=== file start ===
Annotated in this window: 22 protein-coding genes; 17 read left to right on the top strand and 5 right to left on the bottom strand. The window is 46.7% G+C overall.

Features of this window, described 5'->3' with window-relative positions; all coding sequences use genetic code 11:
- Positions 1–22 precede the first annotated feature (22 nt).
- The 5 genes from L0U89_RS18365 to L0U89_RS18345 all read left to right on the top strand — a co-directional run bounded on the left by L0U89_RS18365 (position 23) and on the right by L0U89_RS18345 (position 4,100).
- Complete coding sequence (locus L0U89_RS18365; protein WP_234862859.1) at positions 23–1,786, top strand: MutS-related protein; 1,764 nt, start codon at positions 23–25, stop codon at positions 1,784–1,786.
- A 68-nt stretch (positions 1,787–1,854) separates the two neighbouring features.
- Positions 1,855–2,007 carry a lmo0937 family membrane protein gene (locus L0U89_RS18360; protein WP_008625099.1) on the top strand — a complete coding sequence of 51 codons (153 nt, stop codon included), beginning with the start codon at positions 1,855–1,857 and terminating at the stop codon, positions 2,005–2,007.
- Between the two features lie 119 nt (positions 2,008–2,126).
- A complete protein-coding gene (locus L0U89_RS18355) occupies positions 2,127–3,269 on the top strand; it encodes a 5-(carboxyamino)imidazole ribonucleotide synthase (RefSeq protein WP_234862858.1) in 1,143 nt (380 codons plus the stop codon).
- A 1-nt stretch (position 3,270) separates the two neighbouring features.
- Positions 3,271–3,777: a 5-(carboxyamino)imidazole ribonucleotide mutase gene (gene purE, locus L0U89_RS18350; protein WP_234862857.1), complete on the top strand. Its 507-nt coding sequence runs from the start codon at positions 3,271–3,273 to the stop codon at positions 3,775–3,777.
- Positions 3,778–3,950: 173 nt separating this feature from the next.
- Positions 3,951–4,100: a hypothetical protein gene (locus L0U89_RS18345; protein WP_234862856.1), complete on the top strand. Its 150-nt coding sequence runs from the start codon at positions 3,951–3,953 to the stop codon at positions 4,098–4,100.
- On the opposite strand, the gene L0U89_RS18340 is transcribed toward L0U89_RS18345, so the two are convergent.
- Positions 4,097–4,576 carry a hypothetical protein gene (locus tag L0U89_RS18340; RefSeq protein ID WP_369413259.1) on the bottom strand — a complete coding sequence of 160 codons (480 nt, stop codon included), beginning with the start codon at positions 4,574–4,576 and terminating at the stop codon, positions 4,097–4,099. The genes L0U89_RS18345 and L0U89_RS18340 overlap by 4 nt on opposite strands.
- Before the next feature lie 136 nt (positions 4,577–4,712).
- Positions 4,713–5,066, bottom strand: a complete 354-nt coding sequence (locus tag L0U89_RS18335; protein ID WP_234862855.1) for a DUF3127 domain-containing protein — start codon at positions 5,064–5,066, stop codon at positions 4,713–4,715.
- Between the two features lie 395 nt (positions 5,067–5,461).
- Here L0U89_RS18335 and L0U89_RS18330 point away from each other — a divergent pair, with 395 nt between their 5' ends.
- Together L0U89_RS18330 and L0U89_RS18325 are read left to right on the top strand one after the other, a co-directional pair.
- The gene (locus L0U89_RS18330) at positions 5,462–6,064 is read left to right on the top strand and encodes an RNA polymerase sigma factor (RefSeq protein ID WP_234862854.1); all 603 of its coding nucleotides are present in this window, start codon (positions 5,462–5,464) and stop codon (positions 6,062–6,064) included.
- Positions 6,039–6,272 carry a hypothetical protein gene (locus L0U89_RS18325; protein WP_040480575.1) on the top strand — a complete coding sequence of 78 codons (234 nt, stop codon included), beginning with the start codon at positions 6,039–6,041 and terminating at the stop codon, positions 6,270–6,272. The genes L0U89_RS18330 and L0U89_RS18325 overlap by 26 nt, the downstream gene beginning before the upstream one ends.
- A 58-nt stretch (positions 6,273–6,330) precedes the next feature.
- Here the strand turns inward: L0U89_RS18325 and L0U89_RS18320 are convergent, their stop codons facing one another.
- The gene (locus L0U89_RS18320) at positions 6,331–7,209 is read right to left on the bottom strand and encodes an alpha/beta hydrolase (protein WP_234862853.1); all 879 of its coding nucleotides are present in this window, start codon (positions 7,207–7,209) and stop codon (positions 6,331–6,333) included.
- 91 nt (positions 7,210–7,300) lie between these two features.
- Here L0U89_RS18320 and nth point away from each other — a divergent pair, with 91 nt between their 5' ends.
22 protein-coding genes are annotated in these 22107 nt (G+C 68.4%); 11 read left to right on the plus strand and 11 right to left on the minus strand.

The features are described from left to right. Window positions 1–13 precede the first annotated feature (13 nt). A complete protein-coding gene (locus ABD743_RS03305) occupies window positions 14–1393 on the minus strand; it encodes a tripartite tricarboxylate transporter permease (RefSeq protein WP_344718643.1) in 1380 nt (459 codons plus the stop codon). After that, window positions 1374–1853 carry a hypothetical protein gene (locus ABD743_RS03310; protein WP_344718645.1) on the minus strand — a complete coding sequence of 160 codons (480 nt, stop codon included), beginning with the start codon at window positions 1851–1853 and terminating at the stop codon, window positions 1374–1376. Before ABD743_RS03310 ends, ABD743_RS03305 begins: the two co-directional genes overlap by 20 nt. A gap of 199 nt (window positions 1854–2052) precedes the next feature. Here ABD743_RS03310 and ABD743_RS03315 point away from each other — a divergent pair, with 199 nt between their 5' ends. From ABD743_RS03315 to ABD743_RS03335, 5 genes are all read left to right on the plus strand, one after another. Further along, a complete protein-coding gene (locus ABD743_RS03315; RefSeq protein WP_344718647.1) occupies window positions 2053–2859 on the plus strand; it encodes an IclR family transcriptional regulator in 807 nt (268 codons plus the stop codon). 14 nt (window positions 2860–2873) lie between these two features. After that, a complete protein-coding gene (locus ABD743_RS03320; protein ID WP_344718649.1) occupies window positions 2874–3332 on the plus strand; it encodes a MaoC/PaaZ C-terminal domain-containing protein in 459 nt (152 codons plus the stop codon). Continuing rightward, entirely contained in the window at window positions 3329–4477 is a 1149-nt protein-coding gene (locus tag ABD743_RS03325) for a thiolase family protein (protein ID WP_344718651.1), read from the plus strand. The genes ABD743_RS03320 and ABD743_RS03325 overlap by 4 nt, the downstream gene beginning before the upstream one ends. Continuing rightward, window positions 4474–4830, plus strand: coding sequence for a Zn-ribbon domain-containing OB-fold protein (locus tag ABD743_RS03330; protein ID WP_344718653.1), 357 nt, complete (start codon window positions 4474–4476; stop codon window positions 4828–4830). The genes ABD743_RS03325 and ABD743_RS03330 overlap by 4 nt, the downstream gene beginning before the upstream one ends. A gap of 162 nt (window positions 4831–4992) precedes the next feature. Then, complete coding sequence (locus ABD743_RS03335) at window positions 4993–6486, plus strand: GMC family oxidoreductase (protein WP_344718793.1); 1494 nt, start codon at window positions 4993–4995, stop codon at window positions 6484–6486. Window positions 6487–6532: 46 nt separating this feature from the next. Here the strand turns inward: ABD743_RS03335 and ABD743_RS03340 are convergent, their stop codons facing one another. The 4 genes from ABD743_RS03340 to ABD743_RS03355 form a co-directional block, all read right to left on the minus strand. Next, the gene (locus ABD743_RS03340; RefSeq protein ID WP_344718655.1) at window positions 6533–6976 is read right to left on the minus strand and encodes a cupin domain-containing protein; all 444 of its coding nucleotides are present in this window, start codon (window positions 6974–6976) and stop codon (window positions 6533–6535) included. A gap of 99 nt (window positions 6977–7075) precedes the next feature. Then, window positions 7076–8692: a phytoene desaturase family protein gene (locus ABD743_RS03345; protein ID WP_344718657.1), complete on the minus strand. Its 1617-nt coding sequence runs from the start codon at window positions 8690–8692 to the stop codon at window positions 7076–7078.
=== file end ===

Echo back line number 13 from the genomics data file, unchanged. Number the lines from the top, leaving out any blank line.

- Positions 3,951–4,100: a hypothetical protein gene (locus L0U89_RS18345; protein WP_234862856.1), complete on the top strand. Its 150-nt coding sequence runs from the start codon at positions 3,951–3,953 to the stop codon at positions 4,098–4,100.